A recent study of U.S. highways listed 11 Texas roadways, including one in Texoma, among the 50 most dangerous in the country. The study places U.S. Highway 82 as the 26th most dangerous highway in the country, with Grayson County, highlighted as the most dangerous portion.
The study was conducted by consumer data research and analysis website ValuePenguin based on crash and safety records compiled by the National Highway Traffic Safety Administration for 2010 through 2016.
“The U.S. is home to a network of roadways that measure more than 4 million total miles. Despite technological improvements in automobile quality and standards, there are still more than 34,000 fatal car crashes across the country every year,” data scientist David Ascienzo said in the study's introduction. “Of these crashes, 57 percent occur on U.S. highways and nearly 50 people die per day as a result. Naturally, each road has its own respective track record when it comes to safety, and some roads are more dangerous than others.”
For the study, Ascienzo looked at three criteria — fatal crashes per vehicle miles traveled per capital, fatalities per crash and the percentage of fatal, nonvehicle collisions that occurred — in determining the 50 most dangerous roads. Other factors that were assessed and considered include local EMS response times and the percentage of accidents that involved drunken drivers.
“Fatal crashes per (vehicle-miles-traveled) per capita allowed us to take local ridership into account, fatalities per crash allowed us to see where the deadliest crashes occur on average, and the percentage of fatal nonvehicle collisions allowed us to take into account safety risks on each road that don't result from dealing with other drivers,” Ascienzo said in the explanation of the study's methodology.
For all of U.S. 82, the study recorded 122 fatality wrecks for the seven-year period, with 157 fatalities. Grayson county saw 16, or 13.1 percent, of the fatal wrecks occur within its borders.
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Of the fatality wrecks, 33.9 percent, slightly above the national average of 28.7 percent, involved a drunken driver, and 92.6 percent were vehicle collisions.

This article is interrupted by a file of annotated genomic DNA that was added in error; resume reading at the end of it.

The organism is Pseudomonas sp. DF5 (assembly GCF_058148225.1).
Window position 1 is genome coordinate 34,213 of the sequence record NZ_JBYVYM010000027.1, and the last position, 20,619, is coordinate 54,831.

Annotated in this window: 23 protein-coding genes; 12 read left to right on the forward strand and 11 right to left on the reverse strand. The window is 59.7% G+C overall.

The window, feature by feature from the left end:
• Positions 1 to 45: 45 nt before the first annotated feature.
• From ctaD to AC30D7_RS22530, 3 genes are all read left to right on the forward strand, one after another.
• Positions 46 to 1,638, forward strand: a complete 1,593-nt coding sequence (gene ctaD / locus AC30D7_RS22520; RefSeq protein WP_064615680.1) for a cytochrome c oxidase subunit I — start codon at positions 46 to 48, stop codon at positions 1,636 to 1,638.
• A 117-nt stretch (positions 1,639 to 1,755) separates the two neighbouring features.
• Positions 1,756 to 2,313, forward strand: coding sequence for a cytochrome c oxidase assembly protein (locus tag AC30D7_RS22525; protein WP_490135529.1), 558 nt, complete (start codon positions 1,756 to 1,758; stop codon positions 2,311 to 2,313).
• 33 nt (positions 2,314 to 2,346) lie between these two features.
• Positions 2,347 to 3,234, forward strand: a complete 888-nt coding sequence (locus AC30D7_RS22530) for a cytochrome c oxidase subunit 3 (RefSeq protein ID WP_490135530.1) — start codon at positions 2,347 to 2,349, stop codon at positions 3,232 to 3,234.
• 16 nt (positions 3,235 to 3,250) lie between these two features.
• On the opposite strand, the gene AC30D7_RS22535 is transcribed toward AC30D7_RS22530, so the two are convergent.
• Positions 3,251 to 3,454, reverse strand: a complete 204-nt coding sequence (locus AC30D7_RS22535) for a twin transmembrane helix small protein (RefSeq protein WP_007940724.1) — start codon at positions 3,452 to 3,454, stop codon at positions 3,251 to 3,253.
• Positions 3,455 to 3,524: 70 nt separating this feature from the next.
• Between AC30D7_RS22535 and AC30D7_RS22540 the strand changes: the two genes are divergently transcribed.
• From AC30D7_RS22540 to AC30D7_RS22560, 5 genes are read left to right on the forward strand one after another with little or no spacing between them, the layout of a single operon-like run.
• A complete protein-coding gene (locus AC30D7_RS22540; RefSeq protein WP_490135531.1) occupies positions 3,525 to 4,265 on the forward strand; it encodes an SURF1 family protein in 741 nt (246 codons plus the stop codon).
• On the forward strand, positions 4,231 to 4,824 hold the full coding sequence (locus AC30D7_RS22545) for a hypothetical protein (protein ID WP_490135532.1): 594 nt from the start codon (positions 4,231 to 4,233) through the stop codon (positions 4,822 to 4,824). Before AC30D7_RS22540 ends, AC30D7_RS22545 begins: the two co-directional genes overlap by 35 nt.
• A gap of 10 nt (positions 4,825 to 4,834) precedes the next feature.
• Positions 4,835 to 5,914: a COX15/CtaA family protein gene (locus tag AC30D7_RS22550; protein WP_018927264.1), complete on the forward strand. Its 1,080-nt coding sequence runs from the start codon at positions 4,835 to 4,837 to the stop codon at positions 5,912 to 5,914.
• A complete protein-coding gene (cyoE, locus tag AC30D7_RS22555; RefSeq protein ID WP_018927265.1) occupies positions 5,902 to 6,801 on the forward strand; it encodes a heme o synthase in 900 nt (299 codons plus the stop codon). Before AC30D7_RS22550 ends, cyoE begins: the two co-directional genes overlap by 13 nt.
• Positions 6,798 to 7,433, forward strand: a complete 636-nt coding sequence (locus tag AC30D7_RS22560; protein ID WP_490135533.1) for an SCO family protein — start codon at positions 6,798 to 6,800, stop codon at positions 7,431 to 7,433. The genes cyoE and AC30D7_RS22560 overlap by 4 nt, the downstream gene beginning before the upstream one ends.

“What this tells me about the road is that it made the list due to the number of fatalities per crash,” Ascienzo said.
The study found that U.S. Hwy. 93 in Arizona ranked as the most dangerous in the list with 70 fatal crashes and 90 fatalities, followed by State Road 9 in Oklahoma. Texas had two roadways in the top 10, with Interstate 10 in Harris County ranked 5th followed by Interstate 20 in Dallas County ranked 6th.
Dallas County saw two additional roadways — U.S. Hwy. 175 and Interstate 20 — make the top 50 list, while Harris County also saw U.S. Hwy. 59 and U.S. Hwy. 290 make the list.
Clay Barnett, executive director of the Sherman-Denison Metropolitan Planning Organization, said he was surprised when he learned the highway had been included on a list of dangerous roadways.
He questioned some of the study's methodology, noting that the reliance on per capital numbers can skew the results toward smaller, more rural areas placing them higher than more populous areas. In the study, Interstate 5 in Los Angeles County saw the most fatalities, with 768 — more than triple the top three highways combined — but is only ranked fourth.
“I take a little bit of an exception on how he got to that conclusion by dividing by population,” he said.
Barnett also noted that the highway has seen safety improvements in recent years, including some that went into place after the study period. As an example, Barnett said a project to complete the roadway as a four-lane highway recently was completed. Before the project, traffic east of Sherman would be diverted onto the service road for a brief stretch before returning to the roadway.
Similarly, the Texas Department of Transportation has also recently worked on converting portions of the roadway to what Barnett referred to as “special twos.” Under this configuration, additional passing lanes have been added throughout the route to allow traffic to pass by slower vehicles safely. Barnett said he was uncertain if any of these features are in Grayson County, noting that the route is a four-lane roadway throughout the county.
TxDOT Paris District Engineer Noel Paramanantham said the district recently awarded a contract to widen the roadway to four lanes from Bonham through Lamar and Red River counties to the end of the district's boundary. Meanwhile, another district is considering plans to widen the road all the way to Interstate 3o.
Barnett also noted that the inclusion of 11 Texas roadways in the study could cast Texas as an unsafe state while ignoring the context of the high number of roadway miles across the nation's second largest, and second most populous, state.
TxDOT Paris District Public Information Officer Tim McAlavy said the department as also instituted other upgrades on the roadway in recent years beyond just the closure of the gap east of Sherman. To the west, the department has added cable barriers between the east and west main lanes, while also adding rumble strips to the roadway throughout its length to alert drivers who are drifting onto the shoulder.
“We also review the crash reports on a quarterly basis by county and by road to look at ways to improve safety,” he said.